In terms of CPU performance, the new Kryo 385 Gold cores shouldn’t veer off much from ARM’s Cortex A75 microarchitecture. We’ve extensively covered the improvements in last year’s Tech Day reveal article. Overall the Cortex A75 is a strong successor to the A73 but refines the microarchitecture in terms of memory performance and especially floating point performance.

Following the performance preview of the Snapdragon 845 in February I noted that I was a bit disappointed in the end-performance of the CPUs as they did not reach ARM’s quoted performance targets. I want to revisit this a bit attempt to try to explain the different factors that lead to it.

Firstly ARM’s performance figures were projected on a configuration of A75 coupled with 512KB L2 caches. Qualcomm opted to use 256KB caches which may account for a few percentages in performance.

The new memory subsystem of the Snapdragon 845 also isn’t without faults: the initial increased DRAM memory latency that we measured on Qualcomm’s QRD845 reference platform is definitely carrying over to retail consumer devices, as the Galaxy S9 exhibits the same behaviour. This is quite a disappointing characteristic to find as it will counteract a lot of performance gains – especially in memory latency sensitive workloads – which we’ll confirm later on in the SPEC benchmarking portion.

Finally, one big question that Qualcomm teased about in its announcement event, is the configuration of the DSU. Qualcomm explained that the CPU complex was powered by three voltage planes – and I can confirm that my initial assessment was correct as two frequency and voltage planes power the little and big cores, and the third voltage plane powers the DSU/L3 and the cDSP (On of the various DSPs). The frequency here tops out at 1478MHz which is a tad lower than I had expected.

When reading ARM’s TRM (Technican Reference Manual) of the DSU, we see one particular claim regarding the recommended clocks of the L3 in relation to the CPU clocks:

"SCLK frequency affects the L3 hit latency and, therefore, it is important for achieving good performance. For best performance, ARM recommends running SCLK as close to CORECLK[CN:0] frequency as possible. However to reduce dynamic and leakage power, targeting a lower frequency might be required. Running SCLK at least approximately 75% of the CORECLK[CN:0] frequency might give an appropriate balance for many systems."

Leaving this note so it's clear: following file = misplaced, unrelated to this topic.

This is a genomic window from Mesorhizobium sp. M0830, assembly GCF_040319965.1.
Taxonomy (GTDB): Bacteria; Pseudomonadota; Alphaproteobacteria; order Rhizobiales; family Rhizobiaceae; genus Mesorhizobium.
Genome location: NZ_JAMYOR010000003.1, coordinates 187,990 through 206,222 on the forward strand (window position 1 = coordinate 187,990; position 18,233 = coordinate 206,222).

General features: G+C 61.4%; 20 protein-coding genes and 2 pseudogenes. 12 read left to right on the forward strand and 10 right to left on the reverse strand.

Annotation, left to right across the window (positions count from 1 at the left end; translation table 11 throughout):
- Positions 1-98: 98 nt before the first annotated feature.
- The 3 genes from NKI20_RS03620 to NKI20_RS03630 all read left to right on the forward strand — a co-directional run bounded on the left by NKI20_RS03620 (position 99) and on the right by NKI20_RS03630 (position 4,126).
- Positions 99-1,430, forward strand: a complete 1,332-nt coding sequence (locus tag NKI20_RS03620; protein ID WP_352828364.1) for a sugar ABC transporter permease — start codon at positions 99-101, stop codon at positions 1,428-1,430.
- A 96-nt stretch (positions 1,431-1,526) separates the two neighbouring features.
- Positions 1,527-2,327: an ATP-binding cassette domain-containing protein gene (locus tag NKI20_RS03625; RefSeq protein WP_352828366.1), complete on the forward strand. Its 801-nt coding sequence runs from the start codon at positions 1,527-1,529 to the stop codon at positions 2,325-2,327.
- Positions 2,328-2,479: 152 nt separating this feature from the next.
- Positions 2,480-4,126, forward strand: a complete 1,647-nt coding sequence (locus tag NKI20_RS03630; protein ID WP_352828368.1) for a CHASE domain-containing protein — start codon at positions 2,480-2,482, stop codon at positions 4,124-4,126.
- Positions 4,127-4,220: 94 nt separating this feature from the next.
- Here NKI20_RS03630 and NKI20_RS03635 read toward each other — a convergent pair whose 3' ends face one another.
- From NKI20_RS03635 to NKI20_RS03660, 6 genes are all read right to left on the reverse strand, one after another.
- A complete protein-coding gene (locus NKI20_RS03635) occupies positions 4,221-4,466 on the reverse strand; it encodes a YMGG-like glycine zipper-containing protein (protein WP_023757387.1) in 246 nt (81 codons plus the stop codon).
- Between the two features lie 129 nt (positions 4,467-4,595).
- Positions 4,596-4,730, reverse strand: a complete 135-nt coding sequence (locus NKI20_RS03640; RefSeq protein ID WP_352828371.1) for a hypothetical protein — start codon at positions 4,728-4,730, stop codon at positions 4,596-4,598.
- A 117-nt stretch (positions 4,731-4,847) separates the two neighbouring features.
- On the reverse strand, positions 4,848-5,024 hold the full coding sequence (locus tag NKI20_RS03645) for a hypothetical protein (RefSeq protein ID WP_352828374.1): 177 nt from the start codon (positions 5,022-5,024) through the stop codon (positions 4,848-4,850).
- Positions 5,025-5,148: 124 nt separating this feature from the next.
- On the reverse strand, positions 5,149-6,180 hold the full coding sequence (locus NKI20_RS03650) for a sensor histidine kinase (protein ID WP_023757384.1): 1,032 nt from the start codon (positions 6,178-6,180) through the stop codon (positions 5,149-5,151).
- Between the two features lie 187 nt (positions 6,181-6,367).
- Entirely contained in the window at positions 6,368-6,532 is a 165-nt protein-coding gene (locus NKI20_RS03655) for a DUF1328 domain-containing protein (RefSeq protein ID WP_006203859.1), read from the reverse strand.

The Snapdragon’s big cores run at up to 2803MHz so running the L3 at up to only 1478MHz represents only 52% of the peak frequency. We’re not able to judge what kind of performance impact Qualcomm’s configuration has, but it looks like there will be some sort of degradation compared to an optimally run system.

All in all – the reduced 256KB cache, DRAM memory latency degradation as well as the more conservative maximum frequency of the L3 all can add up and may explain why the Snapdragon 845 wasn’t able to quite reach ARM’s projections on performance of the new core.

In general the Snapdragon 845 looks like a great SoC on paper – there should be good CPU improvements as well as excellent GPU leaps, but that’s no news given that we knew that from the performance preview. The only remaining question is power efficiency, which we’ll be looking at shortly after we cover the competition’s SoC.

Specifications, Design, & Features The Exynos 9810 - Introducing Meerkat
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  • peevee - Friday, April 6, 2018 - link

    Essential 2?
    Given small real-life difference between 845 and 835, Essential PH-1 is still a great device. And very appropriately priced. Nothing to wait there.
    Reply
  • StrangerGuy - Tuesday, March 27, 2018 - link

    All the S9 did was made me appreciate my S8+ more, of which I only bought because of generous employer benefits. Without which I wouldn't even have cared about these overpriced flagships. Reply
  • Valantar - Tuesday, March 27, 2018 - link

    I pointed this out in your S9 launch article, and apparently I have to make my point again: neither light nor depth of field is the reason for the aperture change - it's purely to combat distortions and lack of sharpness in the image due to the combination of a large aperture and tiny, tiny glass.

    Why? When it comes to depth of field, one needs to factor in not only the aperture, but also the crop factor (sensor size relative to standard 35mm film). As such, f/1.5 on a standard cell phone 1/2.3" sensor is roughly equal to f/8.4 on a 35mm sensor, or f/5.6 on an APS-C sensor. This is one of the main photographic advantages of large-sensor cameras: that you can get shallow depth of field with lenses that are actually possible to manufacture.

    An example: https://dofsimulator.net/en/?x=EAyAeuF3AAAIJEwkAAA...